Link: Explaining the problems in The Last Jedi

“It is a movie about knowing what’s right and doing that, even though everything else in the universe is stacked against you. It is a movie about why you might start a rebellion against a fascistic order, rather than simply going along with the status quo. Part of the movie is about how the worst people in the universe aren’t even the First Order, but the rich profiteers who are happy to go along with whoever’s in power, so long as they keep making a few bucks…. The theme of The Last Jedi, then, is about being tested, about having everything you value thrown into question and figuring out for yourself the right thing to do. You can’t make the world perfectly safe for your metaphorical children. You will fail them, and they will fail you.”

Seemed like a good movie to me.
Link to original

Go to where the customers are. True story.

By making it easy for people to buy movie tickets online or through a smartphone app, Fandango has experienced breakneck growth over the last two years. A couple of taps and presto! The seats are yours.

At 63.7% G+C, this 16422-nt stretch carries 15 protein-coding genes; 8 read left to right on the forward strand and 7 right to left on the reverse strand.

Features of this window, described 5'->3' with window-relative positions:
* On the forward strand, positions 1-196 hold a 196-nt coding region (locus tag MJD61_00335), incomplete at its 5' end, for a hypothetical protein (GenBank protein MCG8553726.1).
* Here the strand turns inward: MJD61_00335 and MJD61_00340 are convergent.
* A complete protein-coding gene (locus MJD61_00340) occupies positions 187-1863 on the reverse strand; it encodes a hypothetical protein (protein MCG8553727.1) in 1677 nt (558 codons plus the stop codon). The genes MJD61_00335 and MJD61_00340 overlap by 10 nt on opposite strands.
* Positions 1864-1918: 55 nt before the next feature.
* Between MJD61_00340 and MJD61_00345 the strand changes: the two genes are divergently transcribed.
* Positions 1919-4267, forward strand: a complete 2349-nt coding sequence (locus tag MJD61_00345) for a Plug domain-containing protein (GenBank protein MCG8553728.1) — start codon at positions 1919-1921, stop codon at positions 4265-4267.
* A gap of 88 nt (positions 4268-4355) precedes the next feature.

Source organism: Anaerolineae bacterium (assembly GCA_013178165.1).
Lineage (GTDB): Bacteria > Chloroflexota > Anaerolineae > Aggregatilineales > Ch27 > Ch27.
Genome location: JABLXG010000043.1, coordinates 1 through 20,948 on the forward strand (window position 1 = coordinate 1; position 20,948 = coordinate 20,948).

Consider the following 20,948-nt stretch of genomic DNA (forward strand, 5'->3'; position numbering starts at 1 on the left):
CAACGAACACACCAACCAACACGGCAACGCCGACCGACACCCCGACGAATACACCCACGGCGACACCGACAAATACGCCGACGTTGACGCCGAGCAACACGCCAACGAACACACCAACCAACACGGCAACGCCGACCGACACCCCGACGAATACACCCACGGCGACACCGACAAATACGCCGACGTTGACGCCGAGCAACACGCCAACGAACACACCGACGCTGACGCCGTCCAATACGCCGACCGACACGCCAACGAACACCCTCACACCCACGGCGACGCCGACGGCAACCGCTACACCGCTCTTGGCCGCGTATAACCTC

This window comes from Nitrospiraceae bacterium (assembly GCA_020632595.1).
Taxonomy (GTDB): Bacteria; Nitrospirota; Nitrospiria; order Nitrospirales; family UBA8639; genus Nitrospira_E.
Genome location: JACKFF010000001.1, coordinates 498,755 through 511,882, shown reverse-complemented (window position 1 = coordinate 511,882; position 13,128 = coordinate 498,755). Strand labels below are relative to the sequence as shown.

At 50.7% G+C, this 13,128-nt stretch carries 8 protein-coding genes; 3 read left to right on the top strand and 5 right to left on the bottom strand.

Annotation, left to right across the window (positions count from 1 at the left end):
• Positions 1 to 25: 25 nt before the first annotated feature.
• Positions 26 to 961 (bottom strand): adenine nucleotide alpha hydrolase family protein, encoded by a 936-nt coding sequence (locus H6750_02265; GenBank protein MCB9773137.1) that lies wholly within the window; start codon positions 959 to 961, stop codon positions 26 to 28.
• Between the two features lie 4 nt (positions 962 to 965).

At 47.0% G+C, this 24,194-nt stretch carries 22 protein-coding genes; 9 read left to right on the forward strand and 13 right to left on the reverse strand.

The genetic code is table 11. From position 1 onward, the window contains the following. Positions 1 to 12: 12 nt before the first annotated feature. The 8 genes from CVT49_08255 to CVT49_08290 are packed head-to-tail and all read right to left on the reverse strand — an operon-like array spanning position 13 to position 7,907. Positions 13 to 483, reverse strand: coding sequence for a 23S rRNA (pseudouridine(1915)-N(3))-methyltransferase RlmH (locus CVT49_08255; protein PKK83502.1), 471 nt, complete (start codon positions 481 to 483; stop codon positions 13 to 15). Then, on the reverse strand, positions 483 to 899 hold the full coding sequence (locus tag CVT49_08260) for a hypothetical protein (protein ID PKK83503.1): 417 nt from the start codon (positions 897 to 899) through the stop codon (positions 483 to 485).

And on the “omni-channel,” even cyberspace has lots of omni:

“Consumers, particularly young ones, find it inconvenient to hop into different silos to get something done,” she said. “They want it all in one place. That sounds obnoxious, I know — the definition of a ‘first-world problem’ — but it’s true, and Fandango is solving it for them.”

Source:
Buy Movie Tickets on Facebook? Fandango Makes It Possible

“Not relevant”

Mr. Feig, like Ivan Reitman before him, has assembled a workmanlike action-comedy about people at work. Professionalism may be the opposite of gonzo, but I think there’s something (dare I say it) radical about how job-focused this story is. Here’s a movie about female friendship and collegiality — which, of course, also entails rivalry, miscommunication and shifting allegiances — that feels no need to entangle any of its heroines in a heterosexual romance plot. Ms. Wiig’s character is distracted by the hotness of her secretary (I was reminded of Zero Mostel in the original “Producers”), but the real emotional stakes are between her and Ms. McCarthy. We don’t know if any of the Ghostbusters are gay, bi, straight, married, single, celibate, polyamorous or whatever. It’s not relevant.

Meanwhile:

To cite (again) just one bummer study: From 2007 to 2014, women made up 30.2 percent of all speaking or named characters in the 100 top-grossing fictional films released in the United States.

Source: “So That’s Who You Call: The Politics of the New ‘Ghostbusters’”